If you're a local authority-funded care home resident, we can help explain what rights you have when choosing which home you live in.
Our information and advice is also relevant to people who will fund their own residential care to start with, but may need local authority assistance with the fees later.
Government guidance on choice of care home accommodation allows you to choose which home you would like to live in. If you prefer a particular care home, the local authority must try to arrange accommodation in that home, subject to the following conditions:
- the home chosen is suitable to meet the your assessed needs.
- it doesn't cost more than the local authority would expect for this type of accommodation.
- the provider is willing to enter into a contract on the local authority's usual terms.
This can be locally or anywhere within the UK.
Following your local authority needs assessment, you will also be means-tested to see if you have to make a financial contribution and also to confirm what contribution the local authority must make to ensure that your eligible needs are met. The local authority’s financial contribution is called a personal budget. This must be a realistic figure that genuinely reflects local care home costs, which it should be aware of, because it has a duty to meet eligible needs.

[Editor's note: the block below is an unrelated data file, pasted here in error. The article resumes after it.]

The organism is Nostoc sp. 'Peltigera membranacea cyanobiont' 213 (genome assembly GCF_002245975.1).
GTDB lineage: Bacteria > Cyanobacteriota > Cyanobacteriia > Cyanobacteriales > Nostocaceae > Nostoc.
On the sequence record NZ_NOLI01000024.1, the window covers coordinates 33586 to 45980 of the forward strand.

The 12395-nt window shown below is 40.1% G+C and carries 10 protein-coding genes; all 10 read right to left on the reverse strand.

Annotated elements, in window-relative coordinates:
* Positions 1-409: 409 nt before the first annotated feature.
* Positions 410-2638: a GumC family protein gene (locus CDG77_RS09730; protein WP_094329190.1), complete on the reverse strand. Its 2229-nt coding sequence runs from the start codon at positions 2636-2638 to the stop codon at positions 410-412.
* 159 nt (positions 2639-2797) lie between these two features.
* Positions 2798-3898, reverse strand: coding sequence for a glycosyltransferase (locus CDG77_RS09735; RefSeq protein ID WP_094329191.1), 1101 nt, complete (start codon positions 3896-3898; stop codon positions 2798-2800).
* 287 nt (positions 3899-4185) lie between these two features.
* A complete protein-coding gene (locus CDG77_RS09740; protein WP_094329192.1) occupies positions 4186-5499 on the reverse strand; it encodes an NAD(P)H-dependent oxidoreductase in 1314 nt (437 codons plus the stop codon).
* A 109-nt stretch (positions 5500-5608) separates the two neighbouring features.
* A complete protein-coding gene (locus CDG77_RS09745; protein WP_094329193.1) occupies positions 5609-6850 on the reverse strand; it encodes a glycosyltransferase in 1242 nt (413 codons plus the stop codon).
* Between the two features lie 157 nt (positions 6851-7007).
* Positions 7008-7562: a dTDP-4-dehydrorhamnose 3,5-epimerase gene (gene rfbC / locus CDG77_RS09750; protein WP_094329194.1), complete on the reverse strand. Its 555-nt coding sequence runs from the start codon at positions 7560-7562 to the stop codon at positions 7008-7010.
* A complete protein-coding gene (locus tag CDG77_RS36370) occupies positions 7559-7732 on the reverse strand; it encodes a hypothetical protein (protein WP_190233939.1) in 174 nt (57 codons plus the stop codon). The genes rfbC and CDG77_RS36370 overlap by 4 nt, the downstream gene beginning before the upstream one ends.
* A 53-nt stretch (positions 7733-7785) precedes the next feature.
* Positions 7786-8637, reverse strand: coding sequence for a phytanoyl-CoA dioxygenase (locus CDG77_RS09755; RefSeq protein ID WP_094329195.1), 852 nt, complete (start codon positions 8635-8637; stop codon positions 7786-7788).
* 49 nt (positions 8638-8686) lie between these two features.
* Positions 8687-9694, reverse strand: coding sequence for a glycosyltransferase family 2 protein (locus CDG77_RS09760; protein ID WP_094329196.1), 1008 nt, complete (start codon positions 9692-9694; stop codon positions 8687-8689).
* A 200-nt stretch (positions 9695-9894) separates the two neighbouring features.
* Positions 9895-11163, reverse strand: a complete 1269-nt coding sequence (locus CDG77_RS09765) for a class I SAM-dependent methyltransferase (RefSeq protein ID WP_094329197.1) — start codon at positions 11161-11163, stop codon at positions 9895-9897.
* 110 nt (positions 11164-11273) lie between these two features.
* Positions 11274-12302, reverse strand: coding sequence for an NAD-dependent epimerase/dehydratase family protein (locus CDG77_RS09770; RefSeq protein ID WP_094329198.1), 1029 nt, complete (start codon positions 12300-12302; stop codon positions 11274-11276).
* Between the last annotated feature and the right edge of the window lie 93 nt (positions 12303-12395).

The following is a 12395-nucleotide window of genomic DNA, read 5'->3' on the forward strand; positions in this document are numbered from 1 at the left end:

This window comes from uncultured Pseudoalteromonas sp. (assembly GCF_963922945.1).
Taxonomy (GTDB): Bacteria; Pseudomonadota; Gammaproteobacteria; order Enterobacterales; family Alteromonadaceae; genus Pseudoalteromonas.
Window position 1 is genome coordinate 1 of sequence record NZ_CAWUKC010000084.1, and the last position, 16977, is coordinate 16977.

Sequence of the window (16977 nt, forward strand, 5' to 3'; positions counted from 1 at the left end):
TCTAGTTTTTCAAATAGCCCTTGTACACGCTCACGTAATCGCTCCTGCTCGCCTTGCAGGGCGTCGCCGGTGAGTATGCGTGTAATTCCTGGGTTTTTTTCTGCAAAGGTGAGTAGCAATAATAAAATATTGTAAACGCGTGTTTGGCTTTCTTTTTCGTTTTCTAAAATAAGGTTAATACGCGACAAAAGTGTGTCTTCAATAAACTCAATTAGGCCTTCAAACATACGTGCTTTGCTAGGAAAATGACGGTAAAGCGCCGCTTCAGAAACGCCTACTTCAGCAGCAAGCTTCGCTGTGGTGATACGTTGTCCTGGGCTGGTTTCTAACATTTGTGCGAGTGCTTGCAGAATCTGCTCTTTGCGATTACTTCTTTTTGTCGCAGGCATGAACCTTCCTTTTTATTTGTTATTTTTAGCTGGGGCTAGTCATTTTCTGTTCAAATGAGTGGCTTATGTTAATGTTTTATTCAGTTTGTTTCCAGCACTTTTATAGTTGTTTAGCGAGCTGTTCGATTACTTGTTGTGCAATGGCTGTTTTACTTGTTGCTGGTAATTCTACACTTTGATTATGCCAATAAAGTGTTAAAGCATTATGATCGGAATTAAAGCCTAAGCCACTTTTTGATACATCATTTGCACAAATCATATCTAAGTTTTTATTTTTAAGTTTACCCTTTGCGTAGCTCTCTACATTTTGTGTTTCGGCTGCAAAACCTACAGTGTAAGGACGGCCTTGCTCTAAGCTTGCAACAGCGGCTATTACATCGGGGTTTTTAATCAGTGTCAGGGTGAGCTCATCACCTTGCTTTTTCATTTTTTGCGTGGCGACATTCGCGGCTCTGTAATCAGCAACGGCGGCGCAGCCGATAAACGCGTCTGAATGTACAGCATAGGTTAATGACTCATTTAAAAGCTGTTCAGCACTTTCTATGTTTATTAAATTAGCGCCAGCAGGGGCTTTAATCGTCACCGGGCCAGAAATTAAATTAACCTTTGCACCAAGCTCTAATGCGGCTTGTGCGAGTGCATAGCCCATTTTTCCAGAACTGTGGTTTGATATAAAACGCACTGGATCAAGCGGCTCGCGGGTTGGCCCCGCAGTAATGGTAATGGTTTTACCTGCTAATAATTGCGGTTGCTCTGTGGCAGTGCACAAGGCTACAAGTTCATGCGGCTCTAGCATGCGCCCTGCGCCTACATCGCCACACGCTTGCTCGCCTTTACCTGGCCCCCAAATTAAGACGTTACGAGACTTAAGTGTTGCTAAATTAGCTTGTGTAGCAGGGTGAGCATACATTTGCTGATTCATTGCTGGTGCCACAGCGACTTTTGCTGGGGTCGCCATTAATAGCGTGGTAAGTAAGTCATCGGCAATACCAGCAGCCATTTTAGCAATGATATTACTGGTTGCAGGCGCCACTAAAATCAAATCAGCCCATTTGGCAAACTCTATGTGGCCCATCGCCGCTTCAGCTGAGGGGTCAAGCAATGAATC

If you'd prefer to live in a care home that costs more than the local authority would usually expect to pay, it can arrange this, provided that someone else is willing to meet the difference in cost. This is usually known as a top-up or third-party payment.
Top ups should only be paid voluntarily and with the consent of families, and older people have the right to be offered at least one residential care placement which is available and affordable within the funding the council has allotted to them.
Top ups are an arrangement between the council and the older person and their family. If an older person and their family choose a care home that requires a top up payment the idea is that this is agreed with and paid to the council, which then passes the extra amount to the care home.